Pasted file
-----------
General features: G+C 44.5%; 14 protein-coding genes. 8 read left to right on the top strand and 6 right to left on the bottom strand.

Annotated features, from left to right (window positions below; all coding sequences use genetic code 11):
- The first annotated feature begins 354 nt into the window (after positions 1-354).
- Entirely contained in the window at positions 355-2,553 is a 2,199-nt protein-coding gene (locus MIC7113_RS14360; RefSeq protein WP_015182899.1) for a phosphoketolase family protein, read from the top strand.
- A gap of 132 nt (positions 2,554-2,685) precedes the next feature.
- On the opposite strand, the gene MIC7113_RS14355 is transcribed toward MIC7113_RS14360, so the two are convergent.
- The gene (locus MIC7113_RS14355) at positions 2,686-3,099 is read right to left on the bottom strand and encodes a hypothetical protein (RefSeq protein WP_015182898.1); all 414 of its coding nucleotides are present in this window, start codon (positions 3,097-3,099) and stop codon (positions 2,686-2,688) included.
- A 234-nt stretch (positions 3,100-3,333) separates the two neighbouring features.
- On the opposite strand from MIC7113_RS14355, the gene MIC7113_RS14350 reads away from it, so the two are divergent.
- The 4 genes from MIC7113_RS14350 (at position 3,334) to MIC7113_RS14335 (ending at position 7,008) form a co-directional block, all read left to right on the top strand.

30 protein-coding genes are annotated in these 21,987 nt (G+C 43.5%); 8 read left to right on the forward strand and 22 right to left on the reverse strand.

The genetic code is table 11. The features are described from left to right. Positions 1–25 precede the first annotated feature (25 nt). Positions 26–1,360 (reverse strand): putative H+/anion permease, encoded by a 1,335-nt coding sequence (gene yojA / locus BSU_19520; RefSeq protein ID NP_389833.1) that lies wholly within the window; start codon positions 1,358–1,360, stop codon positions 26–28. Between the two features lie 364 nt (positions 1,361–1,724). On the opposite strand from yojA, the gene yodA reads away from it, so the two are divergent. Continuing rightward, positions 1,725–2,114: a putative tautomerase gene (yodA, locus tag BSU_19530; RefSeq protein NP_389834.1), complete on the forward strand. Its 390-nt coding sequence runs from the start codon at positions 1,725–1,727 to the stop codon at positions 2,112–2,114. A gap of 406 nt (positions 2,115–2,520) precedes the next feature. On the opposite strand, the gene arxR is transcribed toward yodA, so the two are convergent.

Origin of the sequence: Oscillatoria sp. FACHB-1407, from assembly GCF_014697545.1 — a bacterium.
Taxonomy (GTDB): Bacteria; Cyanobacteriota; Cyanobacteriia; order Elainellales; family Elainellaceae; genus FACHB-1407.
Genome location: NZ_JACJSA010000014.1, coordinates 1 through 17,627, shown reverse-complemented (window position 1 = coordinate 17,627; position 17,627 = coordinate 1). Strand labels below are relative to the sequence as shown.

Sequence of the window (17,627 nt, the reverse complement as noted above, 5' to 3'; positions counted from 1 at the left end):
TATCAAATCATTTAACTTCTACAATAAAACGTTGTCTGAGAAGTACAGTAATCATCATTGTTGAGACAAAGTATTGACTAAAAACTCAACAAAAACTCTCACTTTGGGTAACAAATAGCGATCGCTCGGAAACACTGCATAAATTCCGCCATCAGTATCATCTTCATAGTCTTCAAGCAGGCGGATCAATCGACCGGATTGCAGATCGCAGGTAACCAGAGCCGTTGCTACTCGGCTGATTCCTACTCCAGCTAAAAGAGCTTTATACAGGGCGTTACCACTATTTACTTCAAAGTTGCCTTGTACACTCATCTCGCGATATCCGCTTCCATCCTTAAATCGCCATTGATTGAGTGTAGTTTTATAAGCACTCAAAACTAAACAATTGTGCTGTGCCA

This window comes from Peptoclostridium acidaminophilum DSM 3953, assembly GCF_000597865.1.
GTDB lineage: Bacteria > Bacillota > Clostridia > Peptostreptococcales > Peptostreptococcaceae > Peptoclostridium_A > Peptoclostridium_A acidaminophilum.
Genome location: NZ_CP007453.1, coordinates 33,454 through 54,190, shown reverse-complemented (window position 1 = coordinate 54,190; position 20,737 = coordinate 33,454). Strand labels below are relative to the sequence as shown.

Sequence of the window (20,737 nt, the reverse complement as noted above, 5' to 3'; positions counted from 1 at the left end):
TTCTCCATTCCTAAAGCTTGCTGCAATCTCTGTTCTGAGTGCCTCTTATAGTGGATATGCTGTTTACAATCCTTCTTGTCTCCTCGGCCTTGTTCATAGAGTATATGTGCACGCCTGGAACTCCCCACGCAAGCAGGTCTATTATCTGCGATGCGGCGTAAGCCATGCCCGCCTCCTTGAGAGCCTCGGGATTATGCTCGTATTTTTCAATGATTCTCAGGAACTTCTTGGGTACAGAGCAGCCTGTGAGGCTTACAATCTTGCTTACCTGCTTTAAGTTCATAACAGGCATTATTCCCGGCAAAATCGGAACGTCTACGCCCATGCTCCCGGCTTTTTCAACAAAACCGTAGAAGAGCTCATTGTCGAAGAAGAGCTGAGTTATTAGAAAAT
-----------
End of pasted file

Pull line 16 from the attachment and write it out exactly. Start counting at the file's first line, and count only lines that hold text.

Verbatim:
Sequence of the window (17,627 nt, the reverse complement as noted above, 5' to 3'; positions counted from 1 at the left end):